Nature Bulletin No. 114 May 3, 1947
Forest Preserve District of Cook County
William N. Erickson, President
Roberts Mann, Supt. of Conservation
The white-tailed or Virginia deer is the best known of all our large
game !animals and the only one which has so adapted itself to
civilization that it is common in or close to thickly settled regions.
There are wild deer in the Palos and Deer Grove preserves of Cook
County. In some states they have increased to the point where,
frequently, many starve for lack of winter food in spite of thousands
killed annually by hunters.
The Virginia deer probably has played the most important part of all
our native mammals in the history of this continent. The beaver
influenced the exploration and conquest of the Northwest Territory. The
buffalo played a vital part. But the deer, numerous almost everywhere
east of the Great Plains from the Gulf to Mexico to Canada furnished
the principal supply of meat and clothing for the Indians and for the
early explorers, trappers and settlers. The expert woodcraft and
markmanship of the Continental riflemen and the pioneers were learned
in hunting the deer, squirrel and turkey.
The white-tailed deer, black-tailed or mule deer, elk, moose and caribou
are all members of the deer family. Antelope are not. The deer, camel,
giraffe and ox families are hoofed mammals with four chambered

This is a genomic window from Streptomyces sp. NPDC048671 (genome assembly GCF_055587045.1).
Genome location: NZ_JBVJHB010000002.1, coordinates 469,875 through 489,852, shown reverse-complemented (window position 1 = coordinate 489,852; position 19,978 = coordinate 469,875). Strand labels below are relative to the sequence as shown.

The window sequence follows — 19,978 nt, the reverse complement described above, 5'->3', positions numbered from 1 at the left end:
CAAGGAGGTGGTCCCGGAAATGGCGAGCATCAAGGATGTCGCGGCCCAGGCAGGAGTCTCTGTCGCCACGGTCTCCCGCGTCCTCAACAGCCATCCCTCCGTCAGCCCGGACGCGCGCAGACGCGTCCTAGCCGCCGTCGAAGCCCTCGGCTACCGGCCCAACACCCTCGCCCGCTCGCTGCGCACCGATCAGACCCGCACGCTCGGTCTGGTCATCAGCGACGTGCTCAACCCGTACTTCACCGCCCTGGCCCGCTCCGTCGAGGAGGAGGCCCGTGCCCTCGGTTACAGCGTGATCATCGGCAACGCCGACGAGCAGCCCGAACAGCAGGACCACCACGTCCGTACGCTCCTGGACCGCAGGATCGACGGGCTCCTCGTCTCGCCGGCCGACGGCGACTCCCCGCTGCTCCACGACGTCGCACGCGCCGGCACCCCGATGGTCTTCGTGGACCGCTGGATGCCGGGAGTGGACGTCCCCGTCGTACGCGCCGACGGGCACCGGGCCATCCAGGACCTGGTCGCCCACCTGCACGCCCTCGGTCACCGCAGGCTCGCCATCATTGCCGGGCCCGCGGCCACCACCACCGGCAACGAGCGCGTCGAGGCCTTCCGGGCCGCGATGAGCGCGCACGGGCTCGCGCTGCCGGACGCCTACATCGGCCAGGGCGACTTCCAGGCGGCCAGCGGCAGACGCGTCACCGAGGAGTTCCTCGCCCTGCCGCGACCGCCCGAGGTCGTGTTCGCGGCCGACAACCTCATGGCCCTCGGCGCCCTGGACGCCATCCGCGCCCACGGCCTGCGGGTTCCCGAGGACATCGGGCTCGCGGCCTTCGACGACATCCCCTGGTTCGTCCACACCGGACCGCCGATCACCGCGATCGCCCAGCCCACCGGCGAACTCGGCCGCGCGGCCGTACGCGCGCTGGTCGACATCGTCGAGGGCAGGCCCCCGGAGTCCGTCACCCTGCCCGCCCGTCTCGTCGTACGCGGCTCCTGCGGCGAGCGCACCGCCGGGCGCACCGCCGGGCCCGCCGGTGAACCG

stomachs. They live on vegetation which is swallowed without much
chewing and enters the first or "rumen" chamber. Later, portions are
brought back up and thoroughly chewed as "cuds". When a cud is
swallowed it goes into a second chamber, then a third and finally a
The white-tail buck stands from 36 to 40 inches high at the shoulder
and weighs from 150 to 300 pounds, or more. Each spring he grows a
new pair of antlers which are shed the following winter. The does are
hornless and smaller. From one to three, usually two, fawns are born in
late spring or early summer, marked with large white spots which
disappear before winter. The adults are reddish brown in summer,
grayish brown in winter, with white underparts. The tail, held stiffly
erect when they trot or run, is pure white underneath and very
What would an alderman do if he had four stomachs?
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Update: June 2012